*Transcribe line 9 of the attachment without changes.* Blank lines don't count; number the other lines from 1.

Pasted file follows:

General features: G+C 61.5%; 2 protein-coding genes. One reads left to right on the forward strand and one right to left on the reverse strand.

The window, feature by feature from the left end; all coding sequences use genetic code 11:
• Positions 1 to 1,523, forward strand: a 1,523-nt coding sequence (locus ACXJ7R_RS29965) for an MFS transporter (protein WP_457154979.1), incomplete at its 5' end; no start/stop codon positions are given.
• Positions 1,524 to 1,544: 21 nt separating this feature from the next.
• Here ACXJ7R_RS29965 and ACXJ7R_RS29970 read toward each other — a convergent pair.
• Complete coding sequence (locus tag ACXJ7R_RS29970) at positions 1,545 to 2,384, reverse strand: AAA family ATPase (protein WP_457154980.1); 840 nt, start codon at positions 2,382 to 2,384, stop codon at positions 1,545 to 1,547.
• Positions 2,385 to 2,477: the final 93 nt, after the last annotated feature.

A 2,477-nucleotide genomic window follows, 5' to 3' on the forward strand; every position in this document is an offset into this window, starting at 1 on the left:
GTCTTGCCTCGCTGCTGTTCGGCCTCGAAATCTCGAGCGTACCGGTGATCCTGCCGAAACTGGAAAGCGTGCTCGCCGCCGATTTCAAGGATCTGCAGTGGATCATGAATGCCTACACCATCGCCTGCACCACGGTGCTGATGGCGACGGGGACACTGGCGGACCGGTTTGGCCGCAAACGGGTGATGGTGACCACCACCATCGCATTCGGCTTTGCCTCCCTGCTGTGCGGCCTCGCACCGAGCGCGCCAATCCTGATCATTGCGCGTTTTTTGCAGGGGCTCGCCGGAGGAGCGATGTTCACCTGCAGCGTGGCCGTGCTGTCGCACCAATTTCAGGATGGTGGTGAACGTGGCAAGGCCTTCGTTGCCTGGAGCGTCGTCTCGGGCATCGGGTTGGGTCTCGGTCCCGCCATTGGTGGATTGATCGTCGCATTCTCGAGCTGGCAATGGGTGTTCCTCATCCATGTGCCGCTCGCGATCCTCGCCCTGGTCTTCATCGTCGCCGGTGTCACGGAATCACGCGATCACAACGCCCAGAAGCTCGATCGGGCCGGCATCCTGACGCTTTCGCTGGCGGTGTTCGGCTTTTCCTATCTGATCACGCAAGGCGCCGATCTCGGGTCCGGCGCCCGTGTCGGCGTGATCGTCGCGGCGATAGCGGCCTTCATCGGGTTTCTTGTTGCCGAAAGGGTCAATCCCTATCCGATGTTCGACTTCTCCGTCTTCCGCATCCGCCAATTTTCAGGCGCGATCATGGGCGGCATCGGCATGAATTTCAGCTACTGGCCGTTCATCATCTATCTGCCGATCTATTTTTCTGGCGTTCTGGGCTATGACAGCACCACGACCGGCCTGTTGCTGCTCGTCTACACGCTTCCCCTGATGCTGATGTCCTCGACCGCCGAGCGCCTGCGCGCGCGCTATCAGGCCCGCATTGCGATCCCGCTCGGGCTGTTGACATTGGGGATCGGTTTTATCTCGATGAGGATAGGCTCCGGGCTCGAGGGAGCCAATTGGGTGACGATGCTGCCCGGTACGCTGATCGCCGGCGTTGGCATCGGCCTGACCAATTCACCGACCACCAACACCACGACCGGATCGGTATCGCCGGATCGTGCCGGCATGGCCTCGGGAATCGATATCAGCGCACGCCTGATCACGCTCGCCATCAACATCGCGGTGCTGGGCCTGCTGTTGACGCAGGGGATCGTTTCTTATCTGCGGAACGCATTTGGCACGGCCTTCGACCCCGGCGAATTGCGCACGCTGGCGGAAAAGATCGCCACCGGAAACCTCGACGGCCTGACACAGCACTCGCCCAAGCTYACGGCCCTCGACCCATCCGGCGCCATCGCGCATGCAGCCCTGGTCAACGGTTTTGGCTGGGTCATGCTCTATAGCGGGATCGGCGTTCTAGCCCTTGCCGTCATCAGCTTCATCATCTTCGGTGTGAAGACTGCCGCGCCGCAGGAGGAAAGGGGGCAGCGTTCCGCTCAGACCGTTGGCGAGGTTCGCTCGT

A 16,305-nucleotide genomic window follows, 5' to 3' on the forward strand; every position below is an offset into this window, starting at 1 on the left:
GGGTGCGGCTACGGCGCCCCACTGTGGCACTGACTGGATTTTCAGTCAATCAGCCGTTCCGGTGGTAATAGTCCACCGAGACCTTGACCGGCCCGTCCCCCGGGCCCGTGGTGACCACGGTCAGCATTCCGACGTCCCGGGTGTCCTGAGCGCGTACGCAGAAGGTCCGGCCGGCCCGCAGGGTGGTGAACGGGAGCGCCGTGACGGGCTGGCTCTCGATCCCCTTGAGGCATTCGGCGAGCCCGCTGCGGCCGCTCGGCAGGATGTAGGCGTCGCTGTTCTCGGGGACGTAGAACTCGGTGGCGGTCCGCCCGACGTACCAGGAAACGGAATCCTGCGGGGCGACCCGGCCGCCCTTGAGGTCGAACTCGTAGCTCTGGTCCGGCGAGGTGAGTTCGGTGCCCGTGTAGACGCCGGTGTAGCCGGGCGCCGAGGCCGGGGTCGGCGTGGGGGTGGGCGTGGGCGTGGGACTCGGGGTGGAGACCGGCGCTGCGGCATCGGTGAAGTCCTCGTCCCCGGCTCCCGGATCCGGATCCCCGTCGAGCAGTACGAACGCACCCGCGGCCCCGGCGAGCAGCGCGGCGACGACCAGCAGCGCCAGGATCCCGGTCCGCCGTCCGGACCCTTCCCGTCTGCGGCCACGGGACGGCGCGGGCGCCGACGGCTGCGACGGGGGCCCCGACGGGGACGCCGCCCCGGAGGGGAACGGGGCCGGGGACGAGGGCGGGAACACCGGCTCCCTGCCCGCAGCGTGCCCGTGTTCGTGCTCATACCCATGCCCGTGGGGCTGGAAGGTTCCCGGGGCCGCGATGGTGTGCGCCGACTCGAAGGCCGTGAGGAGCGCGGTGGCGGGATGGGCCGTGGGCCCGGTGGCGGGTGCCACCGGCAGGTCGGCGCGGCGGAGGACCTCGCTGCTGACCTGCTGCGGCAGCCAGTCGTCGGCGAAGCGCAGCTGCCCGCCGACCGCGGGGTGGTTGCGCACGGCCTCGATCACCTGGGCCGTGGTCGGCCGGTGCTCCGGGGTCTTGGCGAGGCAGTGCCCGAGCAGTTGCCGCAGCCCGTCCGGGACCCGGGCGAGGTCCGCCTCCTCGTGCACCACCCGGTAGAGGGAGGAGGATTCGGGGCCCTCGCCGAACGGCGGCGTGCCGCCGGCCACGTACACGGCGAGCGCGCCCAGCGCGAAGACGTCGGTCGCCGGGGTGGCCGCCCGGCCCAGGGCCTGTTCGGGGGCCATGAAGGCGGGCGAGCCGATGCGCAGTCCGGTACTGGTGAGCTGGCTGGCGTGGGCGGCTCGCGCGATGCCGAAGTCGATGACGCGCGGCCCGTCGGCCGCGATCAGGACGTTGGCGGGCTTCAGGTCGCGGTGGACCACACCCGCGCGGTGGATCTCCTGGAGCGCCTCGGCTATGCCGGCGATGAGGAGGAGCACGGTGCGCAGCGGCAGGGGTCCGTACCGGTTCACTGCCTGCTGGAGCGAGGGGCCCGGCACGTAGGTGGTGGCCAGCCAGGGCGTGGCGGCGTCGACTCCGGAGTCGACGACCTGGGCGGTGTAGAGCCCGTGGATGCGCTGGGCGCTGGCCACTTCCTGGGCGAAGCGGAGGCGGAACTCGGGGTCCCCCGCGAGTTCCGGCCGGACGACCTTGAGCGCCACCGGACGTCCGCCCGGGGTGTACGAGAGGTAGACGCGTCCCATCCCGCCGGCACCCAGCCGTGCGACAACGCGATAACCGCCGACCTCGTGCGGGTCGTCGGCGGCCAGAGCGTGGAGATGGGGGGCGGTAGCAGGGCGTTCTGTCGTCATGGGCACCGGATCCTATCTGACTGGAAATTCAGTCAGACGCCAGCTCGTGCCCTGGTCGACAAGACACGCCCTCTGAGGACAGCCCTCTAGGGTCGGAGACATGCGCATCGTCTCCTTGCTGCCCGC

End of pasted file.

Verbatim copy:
GTCTTGCCTCGCTGCTGTTCGGCCTCGAAATCTCGAGCGTACCGGTGATCCTGCCGAAACTGGAAAGCGTGCTCGCCGCCGATTTCAAGGATCTGCAGTGGATCATGAATGCCTACACCATCGCCTGCACCACGGTGCTGATGGCGACGGGGACACTGGCGGACCGGTTTGGCCGCAAACGGGTGATGGTGACCACCACCATCGCATTCGGCTTTGCCTCCCTGCTGTGCGGCCTCGCACCGAGCGCGCCAATCCTGATCATTGCGCGTTTTTTGCAGGGGCTCGCCGGAGGAGCGATGTTCACCTGCAGCGTGGCCGTGCTGTCGCACCAATTTCAGGATGGTGGTGAACGTGGCAAGGCCTTCGTTGCCTGGAGCGTCGTCTCGGGCATCGGGTTGGGTCTCGGTCCCGCCATTGGTGGATTGATCGTCGCATTCTCGAGCTGGCAATGGGTGTTCCTCATCCATGTGCCGCTCGCGATCCTCGCCCTGGTCTTCATCGTCGCCGGTGTCACGGAATCACGCGATCACAACGCCCAGAAGCTCGATCGGGCCGGCATCCTGACGCTTTCGCTGGCGGTGTTCGGCTTTTCCTATCTGATCACGCAAGGCGCCGATCTCGGGTCCGGCGCCCGTGTCGGCGTGATCGTCGCGGCGATAGCGGCCTTCATCGGGTTTCTTGTTGCCGAAAGGGTCAATCCCTATCCGATGTTCGACTTCTCCGTCTTCCGCATCCGCCAATTTTCAGGCGCGATCATGGGCGGCATCGGCATGAATTTCAGCTACTGGCCGTTCATCATCTATCTGCCGATCTATTTTTCTGGCGTTCTGGGCTATGACAGCACCACGACCGGCCTGTTGCTGCTCGTCTACACGCTTCCCCTGATGCTGATGTCCTCGACCGCCGAGCGCCTGCGCGCGCGCTATCAGGCCCGCATTGCGATCCCGCTCGGGCTGTTGACATTGGGGATCGGTTTTATCTCGATGAGGATAGGCTCCGGGCTCGAGGGAGCCAATTGGGTGACGATGCTGCCCGGTACGCTGATCGCCGGCGTTGGCATCGGCCTGACCAATTCACCGACCACCAACACCACGACCGGATCGGTATCGCCGGATCGTGCCGGCATGGCCTCGGGAATCGATATCAGCGCACGCCTGATCACGCTCGCCATCAACATCGCGGTGCTGGGCCTGCTGTTGACGCAGGGGATCGTTTCTTATCTGCGGAACGCATTTGGCACGGCCTTCGACCCCGGCGAATTGCGCACGCTGGCGGAAAAGATCGCCACCGGAAACCTCGACGGCCTGACACAGCACTCGCCCAAGCTYACGGCCCTCGACCCATCCGGCGCCATCGCGCATGCAGCCCTGGTCAACGGTTTTGGCTGGGTCATGCTCTATAGCGGGATCGGCGTTCTAGCCCTTGCCGTCATCAGCTTCATCATCTTCGGTGTGAAGACTGCCGCGCCGCAGGAGGAAAGGGGGCAGCGTTCCGCTCAGACCGTTGGCGAGGTTCGCTCGT